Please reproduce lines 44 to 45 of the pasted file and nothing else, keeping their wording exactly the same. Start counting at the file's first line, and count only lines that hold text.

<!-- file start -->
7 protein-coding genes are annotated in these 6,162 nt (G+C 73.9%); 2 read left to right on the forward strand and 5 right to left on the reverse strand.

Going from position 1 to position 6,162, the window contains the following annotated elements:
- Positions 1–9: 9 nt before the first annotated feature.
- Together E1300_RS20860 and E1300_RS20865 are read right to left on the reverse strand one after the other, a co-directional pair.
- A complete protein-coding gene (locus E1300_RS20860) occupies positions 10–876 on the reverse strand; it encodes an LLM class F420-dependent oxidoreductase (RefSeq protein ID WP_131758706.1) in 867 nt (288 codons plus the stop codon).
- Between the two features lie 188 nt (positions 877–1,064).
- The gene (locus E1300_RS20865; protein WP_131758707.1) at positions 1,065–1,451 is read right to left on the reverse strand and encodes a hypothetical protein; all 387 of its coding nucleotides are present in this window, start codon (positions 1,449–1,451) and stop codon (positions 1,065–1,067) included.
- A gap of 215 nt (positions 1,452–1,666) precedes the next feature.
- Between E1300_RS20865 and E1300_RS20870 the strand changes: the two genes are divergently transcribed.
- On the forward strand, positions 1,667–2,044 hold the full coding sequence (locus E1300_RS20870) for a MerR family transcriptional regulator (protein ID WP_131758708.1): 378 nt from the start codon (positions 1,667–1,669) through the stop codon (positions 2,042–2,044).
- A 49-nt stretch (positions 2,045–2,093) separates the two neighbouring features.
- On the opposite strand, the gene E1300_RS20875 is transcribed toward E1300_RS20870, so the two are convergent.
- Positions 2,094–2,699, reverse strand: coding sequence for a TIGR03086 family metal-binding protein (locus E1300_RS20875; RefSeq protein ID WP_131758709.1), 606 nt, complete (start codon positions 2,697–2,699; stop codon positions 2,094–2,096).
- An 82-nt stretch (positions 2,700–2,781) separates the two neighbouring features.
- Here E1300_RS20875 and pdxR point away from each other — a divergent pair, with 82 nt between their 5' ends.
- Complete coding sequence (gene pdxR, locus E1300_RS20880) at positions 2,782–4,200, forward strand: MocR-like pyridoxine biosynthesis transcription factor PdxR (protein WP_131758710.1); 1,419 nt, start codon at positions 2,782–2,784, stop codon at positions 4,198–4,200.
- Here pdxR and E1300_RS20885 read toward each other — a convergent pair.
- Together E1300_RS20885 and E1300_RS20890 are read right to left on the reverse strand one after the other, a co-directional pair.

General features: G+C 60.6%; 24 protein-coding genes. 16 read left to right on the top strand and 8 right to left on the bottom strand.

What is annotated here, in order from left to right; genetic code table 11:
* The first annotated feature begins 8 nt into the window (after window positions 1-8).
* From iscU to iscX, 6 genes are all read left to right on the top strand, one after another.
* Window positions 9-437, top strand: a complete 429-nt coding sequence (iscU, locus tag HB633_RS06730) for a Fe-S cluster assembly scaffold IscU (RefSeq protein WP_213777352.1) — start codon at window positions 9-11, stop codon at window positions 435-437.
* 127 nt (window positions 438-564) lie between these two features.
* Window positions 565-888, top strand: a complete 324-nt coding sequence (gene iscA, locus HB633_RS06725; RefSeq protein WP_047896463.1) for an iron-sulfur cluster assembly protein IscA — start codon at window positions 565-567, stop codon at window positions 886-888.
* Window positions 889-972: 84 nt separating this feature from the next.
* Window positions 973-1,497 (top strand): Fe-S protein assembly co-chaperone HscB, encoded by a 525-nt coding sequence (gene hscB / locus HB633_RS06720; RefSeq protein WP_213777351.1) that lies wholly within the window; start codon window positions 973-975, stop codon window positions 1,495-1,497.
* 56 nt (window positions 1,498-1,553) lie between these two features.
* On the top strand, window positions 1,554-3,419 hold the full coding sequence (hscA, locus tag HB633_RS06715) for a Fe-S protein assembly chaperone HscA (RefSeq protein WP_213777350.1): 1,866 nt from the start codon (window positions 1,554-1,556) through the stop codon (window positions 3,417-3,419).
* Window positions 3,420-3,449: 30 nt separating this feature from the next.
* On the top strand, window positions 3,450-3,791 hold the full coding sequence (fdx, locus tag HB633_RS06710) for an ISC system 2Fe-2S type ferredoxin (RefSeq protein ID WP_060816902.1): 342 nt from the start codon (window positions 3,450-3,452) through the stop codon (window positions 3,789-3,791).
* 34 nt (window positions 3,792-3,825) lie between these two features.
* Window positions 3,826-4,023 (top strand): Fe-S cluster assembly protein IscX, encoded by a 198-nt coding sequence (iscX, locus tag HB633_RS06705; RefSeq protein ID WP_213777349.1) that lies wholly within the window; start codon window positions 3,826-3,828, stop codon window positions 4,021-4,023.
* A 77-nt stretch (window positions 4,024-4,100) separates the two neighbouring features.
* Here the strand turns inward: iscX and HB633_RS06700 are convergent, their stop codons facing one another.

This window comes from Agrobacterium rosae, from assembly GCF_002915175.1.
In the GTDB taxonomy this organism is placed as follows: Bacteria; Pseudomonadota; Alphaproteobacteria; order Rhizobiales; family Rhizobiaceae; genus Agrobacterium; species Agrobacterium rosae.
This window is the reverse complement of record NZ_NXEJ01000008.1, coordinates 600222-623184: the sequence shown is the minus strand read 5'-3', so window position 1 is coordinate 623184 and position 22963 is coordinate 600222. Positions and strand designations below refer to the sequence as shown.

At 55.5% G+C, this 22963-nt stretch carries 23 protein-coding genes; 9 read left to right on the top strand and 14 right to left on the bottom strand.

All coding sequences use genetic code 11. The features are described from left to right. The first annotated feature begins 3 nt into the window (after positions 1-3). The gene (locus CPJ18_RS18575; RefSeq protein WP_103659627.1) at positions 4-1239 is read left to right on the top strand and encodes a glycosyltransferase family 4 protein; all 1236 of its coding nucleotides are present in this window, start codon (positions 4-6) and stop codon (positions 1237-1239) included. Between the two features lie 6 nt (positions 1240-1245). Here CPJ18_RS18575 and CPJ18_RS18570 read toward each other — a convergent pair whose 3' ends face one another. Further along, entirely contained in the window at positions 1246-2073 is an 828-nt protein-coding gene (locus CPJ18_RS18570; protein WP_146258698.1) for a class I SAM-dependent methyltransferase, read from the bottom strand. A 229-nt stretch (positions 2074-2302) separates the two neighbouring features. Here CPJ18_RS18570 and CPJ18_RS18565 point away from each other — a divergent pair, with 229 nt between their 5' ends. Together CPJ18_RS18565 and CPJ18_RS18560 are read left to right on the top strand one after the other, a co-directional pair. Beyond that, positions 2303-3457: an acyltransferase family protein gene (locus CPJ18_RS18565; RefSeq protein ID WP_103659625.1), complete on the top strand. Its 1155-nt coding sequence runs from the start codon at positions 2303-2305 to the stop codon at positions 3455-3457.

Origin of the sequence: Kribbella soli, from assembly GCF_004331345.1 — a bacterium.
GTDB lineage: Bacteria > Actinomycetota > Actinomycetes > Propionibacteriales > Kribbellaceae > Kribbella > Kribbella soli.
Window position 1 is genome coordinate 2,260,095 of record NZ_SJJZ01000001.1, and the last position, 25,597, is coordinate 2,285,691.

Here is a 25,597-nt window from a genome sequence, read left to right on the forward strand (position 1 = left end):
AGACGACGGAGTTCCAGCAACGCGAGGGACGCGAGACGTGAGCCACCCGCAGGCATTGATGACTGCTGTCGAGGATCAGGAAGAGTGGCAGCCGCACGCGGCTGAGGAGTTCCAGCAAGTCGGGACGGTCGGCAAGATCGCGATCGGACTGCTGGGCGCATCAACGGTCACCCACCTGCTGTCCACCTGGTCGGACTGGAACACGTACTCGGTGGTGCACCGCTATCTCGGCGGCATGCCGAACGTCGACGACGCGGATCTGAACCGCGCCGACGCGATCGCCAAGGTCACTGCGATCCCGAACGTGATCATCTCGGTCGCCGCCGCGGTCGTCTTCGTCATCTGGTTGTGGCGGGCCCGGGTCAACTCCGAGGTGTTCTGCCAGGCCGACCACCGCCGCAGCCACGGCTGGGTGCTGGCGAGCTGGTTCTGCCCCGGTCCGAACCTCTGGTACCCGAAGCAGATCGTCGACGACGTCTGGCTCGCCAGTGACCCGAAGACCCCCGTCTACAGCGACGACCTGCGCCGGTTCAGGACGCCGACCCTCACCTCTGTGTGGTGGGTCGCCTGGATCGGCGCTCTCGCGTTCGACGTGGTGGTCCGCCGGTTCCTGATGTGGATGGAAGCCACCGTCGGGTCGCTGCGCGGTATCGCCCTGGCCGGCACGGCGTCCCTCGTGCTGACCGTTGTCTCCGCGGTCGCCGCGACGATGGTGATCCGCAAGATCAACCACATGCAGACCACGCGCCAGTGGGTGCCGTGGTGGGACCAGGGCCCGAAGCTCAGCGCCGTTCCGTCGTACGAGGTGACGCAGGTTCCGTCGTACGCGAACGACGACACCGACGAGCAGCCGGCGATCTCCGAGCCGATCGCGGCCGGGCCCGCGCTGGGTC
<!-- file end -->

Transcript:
Here is a 25,597-nt window from a genome sequence, read left to right on the forward strand (position 1 = left end):
AGACGACGGAGTTCCAGCAACGCGAGGGACGCGAGACGTGAGCCACCCGCAGGCATTGATGACTGCTGTCGAGGATCAGGAAGAGTGGCAGCCGCACGCGGCTGAGGAGTTCCAGCAAGTCGGGACGGTCGGCAAGATCGCGATCGGACTGCTGGGCGCATCAACGGTCACCCACCTGCTGTCCACCTGGTCGGACTGGAACACGTACTCGGTGGTGCACCGCTATCTCGGCGGCATGCCGAACGTCGACGACGCGGATCTGAACCGCGCCGACGCGATCGCCAAGGTCACTGCGATCCCGAACGTGATCATCTCGGTCGCCGCCGCGGTCGTCTTCGTCATCTGGTTGTGGCGGGCCCGGGTCAACTCCGAGGTGTTCTGCCAGGCCGACCACCGCCGCAGCCACGGCTGGGTGCTGGCGAGCTGGTTCTGCCCCGGTCCGAACCTCTGGTACCCGAAGCAGATCGTCGACGACGTCTGGCTCGCCAGTGACCCGAAGACCCCCGTCTACAGCGACGACCTGCGCCGGTTCAGGACGCCGACCCTCACCTCTGTGTGGTGGGTCGCCTGGATCGGCGCTCTCGCGTTCGACGTGGTGGTCCGCCGGTTCCTGATGTGGATGGAAGCCACCGTCGGGTCGCTGCGCGGTATCGCCCTGGCCGGCACGGCGTCCCTCGTGCTGACCGTTGTCTCCGCGGTCGCCGCGACGATGGTGATCCGCAAGATCAACCACATGCAGACCACGCGCCAGTGGGTGCCGTGGTGGGACCAGGGCCCGAAGCTCAGCGCCGTTCCGTCGTACGAGGTGACGCAGGTTCCGTCGTACGCGAACGACGACACCGACGAGCAGCCGGCGATCTCCGAGCCGATCGCGGCCGGGCCCGCGCTGGGTC